Christie has a long way to go in order to propel himself into the top tier of Republican candidates. Languishing in mid-single digits in most polls, usually with an upside-down personal favorability ratio, Christie will have a difficult time developing a path to the GOP nomination. Positioning himself to the left of the typical Republican primary voter with a brash personal style that many people find offensive, the Jersey governor will have to rebuild his personal image before he can hope to effectively compete for the nomination.
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How Bush, Kasich, Rubio Line Up
in Three Key Swing States

June 22, 2015 — Quinnipiac University released the second part of their June 4-15 polling set for the key swing states of Florida, Ohio and Pennsylvania. The follow-up data covers the early primary polling results for each place. The sample sizes are small: 458 Republicans and 378 Democratic primary voters in Florida, 434R; 388D in Ohio, and 413R; 402D for Pennsylvania, which of course decreases reliability.

That being the case, the three Republican polling leaders are former Florida Gov. Jeb Bush in the Sunshine State, Ohio Gov. John Kasich in his home domain, and Sen. Marco Rubio (R-FL) for Pennsylvania. But, in all cases, the margins are small and the field is bunched close together. In the aggregate, the three states account for 236 delegates — FL: 99 Winner-Take-All; OH: 66 likely Winner-Take-All; PA: 71 likely Loophole (voters select individual delegates) — which represent 9.5 percent of the entire Republican nominating universe.

In Florida, Bush tops Sen. Rubio by only two points, 20-18 percent. Wisconsin Gov. Scott Walker trails in third place with nine percent. Dr. Ben Carson and former Arkansas Gov. Mike Huckabee are next with seven and six percent, respectively. All other candidates finish at five percent and below.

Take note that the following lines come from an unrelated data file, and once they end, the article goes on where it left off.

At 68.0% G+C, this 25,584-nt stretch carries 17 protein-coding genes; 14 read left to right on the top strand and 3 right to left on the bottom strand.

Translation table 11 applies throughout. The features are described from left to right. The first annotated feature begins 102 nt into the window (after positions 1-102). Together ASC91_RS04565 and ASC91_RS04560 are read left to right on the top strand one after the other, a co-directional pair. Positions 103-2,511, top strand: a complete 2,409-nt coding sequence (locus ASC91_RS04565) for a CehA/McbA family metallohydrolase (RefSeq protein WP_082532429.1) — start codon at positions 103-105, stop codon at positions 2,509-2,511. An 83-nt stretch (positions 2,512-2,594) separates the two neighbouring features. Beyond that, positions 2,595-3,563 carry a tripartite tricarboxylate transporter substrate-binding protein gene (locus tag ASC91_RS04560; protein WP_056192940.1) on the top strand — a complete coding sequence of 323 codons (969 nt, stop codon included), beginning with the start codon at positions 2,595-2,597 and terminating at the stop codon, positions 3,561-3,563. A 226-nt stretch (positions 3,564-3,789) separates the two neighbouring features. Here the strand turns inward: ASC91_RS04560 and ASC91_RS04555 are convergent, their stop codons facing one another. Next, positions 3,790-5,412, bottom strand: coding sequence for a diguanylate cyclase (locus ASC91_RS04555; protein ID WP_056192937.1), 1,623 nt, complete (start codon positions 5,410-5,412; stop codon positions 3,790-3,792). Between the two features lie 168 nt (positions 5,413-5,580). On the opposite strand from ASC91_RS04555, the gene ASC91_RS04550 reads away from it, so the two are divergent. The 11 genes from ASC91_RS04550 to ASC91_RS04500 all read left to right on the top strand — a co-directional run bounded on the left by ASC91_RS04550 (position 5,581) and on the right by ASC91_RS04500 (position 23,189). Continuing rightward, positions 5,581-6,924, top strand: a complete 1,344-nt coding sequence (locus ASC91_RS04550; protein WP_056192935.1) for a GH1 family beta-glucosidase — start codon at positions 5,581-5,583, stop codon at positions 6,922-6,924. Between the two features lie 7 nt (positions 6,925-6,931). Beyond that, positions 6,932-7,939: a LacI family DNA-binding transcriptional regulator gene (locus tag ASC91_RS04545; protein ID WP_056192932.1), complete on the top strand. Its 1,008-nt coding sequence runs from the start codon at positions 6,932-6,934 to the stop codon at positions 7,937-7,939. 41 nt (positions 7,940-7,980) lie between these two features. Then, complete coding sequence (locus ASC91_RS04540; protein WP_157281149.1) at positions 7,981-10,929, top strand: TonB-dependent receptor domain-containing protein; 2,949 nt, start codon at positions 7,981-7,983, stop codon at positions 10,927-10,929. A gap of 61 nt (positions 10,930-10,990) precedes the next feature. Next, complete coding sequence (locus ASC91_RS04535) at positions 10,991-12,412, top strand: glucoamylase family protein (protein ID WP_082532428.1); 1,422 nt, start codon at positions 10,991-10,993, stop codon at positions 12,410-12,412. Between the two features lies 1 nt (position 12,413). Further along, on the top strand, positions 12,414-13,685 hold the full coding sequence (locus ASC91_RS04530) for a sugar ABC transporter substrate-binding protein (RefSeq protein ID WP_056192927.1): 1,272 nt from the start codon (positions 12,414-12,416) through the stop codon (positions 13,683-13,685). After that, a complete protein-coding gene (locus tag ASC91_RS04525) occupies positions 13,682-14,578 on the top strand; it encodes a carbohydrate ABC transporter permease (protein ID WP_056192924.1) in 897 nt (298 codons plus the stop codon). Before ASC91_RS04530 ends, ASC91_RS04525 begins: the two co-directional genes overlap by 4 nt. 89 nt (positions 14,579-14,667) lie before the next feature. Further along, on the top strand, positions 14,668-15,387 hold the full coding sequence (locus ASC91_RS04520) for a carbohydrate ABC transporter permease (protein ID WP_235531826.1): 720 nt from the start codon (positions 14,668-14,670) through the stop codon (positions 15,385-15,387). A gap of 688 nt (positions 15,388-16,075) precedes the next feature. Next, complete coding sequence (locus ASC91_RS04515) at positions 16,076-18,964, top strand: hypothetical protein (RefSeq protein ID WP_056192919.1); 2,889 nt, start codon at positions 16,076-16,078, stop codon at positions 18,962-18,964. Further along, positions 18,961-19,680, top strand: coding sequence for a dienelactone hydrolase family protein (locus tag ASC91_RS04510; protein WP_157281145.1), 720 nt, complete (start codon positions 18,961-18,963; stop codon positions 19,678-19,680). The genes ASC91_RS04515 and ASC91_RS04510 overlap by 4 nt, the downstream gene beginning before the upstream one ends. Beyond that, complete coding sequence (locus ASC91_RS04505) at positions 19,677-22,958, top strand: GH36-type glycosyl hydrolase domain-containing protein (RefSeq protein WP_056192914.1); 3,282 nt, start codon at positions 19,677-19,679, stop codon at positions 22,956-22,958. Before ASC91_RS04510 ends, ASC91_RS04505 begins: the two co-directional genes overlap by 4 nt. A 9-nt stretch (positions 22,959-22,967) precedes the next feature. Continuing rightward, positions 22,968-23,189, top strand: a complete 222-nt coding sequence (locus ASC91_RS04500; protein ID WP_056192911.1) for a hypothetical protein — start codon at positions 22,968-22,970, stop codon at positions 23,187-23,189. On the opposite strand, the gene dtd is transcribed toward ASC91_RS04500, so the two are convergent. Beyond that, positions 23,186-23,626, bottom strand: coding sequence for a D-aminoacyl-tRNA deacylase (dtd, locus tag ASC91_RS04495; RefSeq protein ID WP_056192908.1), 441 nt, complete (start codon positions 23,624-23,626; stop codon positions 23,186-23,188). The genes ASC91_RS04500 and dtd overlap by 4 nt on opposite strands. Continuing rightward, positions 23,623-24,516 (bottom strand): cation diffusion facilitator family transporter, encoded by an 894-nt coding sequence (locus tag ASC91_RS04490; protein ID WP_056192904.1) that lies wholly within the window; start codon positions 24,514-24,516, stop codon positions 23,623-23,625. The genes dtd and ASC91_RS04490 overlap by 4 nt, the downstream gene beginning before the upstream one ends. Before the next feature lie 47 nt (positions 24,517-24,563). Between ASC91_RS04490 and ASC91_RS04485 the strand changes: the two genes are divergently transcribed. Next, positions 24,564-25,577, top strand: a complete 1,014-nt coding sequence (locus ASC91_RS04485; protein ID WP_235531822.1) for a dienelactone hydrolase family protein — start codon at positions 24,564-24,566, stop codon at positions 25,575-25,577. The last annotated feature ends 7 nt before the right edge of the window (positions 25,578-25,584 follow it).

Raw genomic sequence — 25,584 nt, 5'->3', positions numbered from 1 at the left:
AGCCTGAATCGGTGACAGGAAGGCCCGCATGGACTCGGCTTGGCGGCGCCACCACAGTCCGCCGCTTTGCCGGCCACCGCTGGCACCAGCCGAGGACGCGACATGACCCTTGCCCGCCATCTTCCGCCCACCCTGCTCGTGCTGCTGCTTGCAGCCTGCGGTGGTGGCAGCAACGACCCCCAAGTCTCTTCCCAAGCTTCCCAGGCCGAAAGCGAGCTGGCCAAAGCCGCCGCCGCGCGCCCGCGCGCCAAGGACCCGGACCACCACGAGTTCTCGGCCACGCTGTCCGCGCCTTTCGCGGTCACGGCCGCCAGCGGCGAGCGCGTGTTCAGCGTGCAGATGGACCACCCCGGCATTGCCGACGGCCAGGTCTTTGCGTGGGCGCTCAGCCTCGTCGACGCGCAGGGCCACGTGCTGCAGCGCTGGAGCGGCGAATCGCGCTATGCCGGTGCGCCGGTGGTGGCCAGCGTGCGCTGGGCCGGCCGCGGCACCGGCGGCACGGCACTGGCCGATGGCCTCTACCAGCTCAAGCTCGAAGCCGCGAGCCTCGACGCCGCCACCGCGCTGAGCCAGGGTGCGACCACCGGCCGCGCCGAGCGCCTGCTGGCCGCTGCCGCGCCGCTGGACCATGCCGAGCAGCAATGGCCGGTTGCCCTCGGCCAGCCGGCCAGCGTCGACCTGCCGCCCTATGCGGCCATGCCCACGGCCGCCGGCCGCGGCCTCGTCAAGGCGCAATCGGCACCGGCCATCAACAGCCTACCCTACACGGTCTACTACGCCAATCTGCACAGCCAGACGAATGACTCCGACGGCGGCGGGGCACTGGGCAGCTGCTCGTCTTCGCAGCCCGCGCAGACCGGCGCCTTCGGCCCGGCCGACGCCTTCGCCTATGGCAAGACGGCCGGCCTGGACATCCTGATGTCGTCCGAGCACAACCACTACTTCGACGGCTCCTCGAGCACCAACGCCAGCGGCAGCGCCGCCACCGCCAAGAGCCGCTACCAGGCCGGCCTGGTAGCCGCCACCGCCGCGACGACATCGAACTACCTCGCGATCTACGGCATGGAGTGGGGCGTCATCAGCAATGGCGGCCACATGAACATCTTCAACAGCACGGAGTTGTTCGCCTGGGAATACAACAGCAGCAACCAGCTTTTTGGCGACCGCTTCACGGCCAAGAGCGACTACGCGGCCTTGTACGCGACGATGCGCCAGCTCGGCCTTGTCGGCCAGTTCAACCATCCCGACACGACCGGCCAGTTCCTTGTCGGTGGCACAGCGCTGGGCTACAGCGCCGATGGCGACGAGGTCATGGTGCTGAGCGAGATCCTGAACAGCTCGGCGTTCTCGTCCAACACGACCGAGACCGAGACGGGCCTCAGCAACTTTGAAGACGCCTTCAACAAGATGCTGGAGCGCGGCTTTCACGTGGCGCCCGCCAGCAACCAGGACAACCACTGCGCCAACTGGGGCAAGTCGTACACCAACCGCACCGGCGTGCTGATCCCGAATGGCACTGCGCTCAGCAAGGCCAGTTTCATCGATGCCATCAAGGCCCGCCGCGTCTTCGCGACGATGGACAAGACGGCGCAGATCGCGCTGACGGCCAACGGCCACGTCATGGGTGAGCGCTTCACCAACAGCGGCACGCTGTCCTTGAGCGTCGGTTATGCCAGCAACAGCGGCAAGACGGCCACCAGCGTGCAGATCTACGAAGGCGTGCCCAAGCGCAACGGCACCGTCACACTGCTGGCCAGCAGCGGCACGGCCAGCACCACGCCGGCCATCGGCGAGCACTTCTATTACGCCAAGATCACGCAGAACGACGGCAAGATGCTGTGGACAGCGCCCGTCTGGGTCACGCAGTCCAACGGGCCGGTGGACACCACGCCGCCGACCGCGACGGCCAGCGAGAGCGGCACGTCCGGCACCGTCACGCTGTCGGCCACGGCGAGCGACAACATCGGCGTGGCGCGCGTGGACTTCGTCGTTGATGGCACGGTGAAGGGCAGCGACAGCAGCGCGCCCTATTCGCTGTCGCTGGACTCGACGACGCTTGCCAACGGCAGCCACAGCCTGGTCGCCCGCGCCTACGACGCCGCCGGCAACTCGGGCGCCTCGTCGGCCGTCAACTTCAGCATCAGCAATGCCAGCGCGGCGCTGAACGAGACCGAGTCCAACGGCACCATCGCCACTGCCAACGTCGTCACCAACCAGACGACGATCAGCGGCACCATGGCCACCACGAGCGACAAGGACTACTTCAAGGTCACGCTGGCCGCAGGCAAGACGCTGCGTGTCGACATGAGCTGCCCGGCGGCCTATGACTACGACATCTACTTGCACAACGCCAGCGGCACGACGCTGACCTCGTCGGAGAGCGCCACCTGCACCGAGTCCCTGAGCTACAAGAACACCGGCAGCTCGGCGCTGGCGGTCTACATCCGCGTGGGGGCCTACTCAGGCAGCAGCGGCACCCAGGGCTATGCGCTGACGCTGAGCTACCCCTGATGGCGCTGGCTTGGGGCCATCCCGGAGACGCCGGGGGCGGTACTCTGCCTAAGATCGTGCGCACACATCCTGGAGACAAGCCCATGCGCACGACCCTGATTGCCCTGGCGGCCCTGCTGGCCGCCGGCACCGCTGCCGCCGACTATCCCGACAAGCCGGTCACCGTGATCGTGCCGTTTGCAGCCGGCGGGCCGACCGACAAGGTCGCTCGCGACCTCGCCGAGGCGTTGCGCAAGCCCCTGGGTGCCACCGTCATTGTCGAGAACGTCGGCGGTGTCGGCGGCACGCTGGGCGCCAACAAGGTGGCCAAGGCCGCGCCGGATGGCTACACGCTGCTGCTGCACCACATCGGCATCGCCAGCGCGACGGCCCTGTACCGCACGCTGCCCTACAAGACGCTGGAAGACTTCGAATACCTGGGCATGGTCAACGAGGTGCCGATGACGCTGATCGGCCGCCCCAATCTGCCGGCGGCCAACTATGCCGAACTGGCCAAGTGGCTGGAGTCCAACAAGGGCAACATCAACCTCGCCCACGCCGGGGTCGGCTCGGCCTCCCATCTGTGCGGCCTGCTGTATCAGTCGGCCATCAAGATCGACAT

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Q-Polls: In the Swing States,
Hillary is Both Up and Down

June 19, 2015 — On the surface, the numbers from three key polls look good for former Secretary of State and First Lady Hillary Clinton (D), but the underlying figures tell a different story.

Quinnipiac University released simultaneous polls in a trio of key states, places where the pollster says no candidate since 1960 has been elected without carrying two of the three. Hence, respondents in Florida, Ohio and Pennsylvania were randomly queried. The questions were posed during the June 4-15 period and the sample sizes ranged from a low of 970 (PA) to a high of 1,191 (OH). The format included hypothetical ballot tests between Clinton and various Republican candidates, in addition to asking personal favorability and political environment questions.

Clinton does well on the ballot tests. In Florida, she leads both Sunshine State GOP favorite sons Jeb Bush and Sen. Marco Rubio. Clinton tops Bush 46-42 percent, and Rubio 47-44 percent. Her best performances are against Ohio Gov. John Kasich (13-point spread), and Gov. Chris Christie (NJ), Sen. Ted Cruz (TX) and ex-Gov. Mike Huckabee (AR), each by 11 percentage points.
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With Bush Officially In, New Polls Suggest Broker

June 17, 2015 — Just as former Florida governor and presidential son and brother Jeb Bush formally declared his national candidacy, several new polls were released all pointing to Republicans’ having no clear leader. The surveys provide further evidence that the underpinnings for a brokered convention continue to solidify.